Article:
Hsp70 proteins have an average molecular weight of 70 kDa [PUBMED:2686623, PUBMED:2944601, PUBMED:3282176]. In most species, there are many proteins that belong to the Hsp70 family. Some of these are only expressed under stress conditions (strictly inducible), while some are present in cells under normal growth conditions and are not heat-inducible (constitutive or cognate) [PUBMED:2143562, PUBMED:2841196]. Hsp70 proteins can be found in different cellular compartments(nuclear, cytosolic, mitochondrial, endoplasmic reticulum, for example).
This entry represents the Hsp70 family, and includes chaperone protein DnaK and luminal-binding proteins.
Below is a listing of the unique domain organisations or architectures in which this domain is found. More...
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1Cannot generate PP/Heatmap alignments for seeds; no PP data available
Key: available, not generated, — not available.
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|Author:||Bateman A, Sonnhammer ELL|
|Number in seed:||33|
|Number in full:||23002|
|Average length of the domain:||370.00 aa|
|Average identity of full alignment:||30 %|
|Average coverage of the sequence by the domain:||85.27 %|
|HMM build commands:||
build method: hmmbuild -o /dev/null HMM SEED
search method: hmmsearch -Z 23193494 -E 1000 --cpu 4 HMM pfamseq
|Family (HMM) version:||15|
|Download:||download the raw HMM for this family|
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Unmapped species names
The tree is built by looking at each sequence in the full alignment for the family. We take the name of the species given by UniProt and try to map that to the full taxonomic tree from NCBI. In some cases, the name chosen by UniProt does not map to any node in the NCBI tree, perhaps because the chosen name is listed as a synonym or a misspelling in the NCBI taxonomy.
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Since we reduce the species tree to only the eight main taxonomic levels, sequences that are mapped to the sub-species level in the tree would not normally be shown. Rather than leave out these species, we map them instead to their parent species. So, for example, for sequences belonging to one of the Vibrio cholerae sub-species in the NCBI taxonomy, we show them instead as belonging to the species Vibrio cholerae.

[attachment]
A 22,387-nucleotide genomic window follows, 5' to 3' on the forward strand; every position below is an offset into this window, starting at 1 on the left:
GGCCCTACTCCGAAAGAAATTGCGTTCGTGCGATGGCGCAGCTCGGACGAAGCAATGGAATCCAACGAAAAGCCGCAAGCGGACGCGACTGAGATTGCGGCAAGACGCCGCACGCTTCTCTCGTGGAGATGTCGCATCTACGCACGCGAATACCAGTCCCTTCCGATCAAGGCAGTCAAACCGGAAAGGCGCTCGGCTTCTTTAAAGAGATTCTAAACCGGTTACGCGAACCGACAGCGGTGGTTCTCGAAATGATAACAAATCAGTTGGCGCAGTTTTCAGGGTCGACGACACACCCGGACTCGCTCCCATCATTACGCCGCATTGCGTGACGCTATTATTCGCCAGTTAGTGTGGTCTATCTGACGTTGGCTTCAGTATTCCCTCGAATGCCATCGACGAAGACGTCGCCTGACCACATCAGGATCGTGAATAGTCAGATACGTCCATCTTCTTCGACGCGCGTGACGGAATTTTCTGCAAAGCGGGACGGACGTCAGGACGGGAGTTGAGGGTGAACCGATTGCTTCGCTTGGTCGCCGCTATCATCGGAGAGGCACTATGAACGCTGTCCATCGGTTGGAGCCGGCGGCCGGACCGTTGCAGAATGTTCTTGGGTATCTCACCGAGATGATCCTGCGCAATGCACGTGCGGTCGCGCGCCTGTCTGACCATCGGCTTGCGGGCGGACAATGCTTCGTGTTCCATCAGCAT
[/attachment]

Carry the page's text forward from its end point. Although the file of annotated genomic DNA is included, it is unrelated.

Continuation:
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The tree shows the occurrence of this domain across different species. More...
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For all of the domain matches in a full alignment, we count the number that are found on all sequences in the alignment. This total is shown in the purple box.
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Finally, we group sequences from the same organism according to the NCBI code that is assigned by UniProt, allowing us to count the number of distinct sequences on which the domain is found. This value is shown in the pink boxes.
We use the NCBI species tree to group organisms according to their taxonomy and this forms the structure of the displayed tree. Note that in some cases the trees are too large (have too many nodes) to allow us to build an interactive tree, but in most cases you can still view the tree in a plain text, non-interactive representation. Those species which are represented in the seed alignment for this domain are highlighted.
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There is 1 interaction for this family. More...
We determine these interactions using iPfam, which considers the interactions between residues in three-dimensional protein structures and maps those interactions back to Pfam families. You can find more information about the iPfam algorithm in the journal article that accompanies the website.
For those sequences which have a structure in the Protein DataBank, we use the mapping between UniProt, PDB and Pfam coordinate systems from the PDBe group, to allow us to map Pfam domains onto UniProt sequences and three-dimensional protein structures. The table below shows the structures on which the HSP70 domain has been found. There are 156 instances of this domain found in the PDB. Note that there may be multiple copies of the domain in a single PDB structure, since many structures contain multiple copies of the same protein seqence.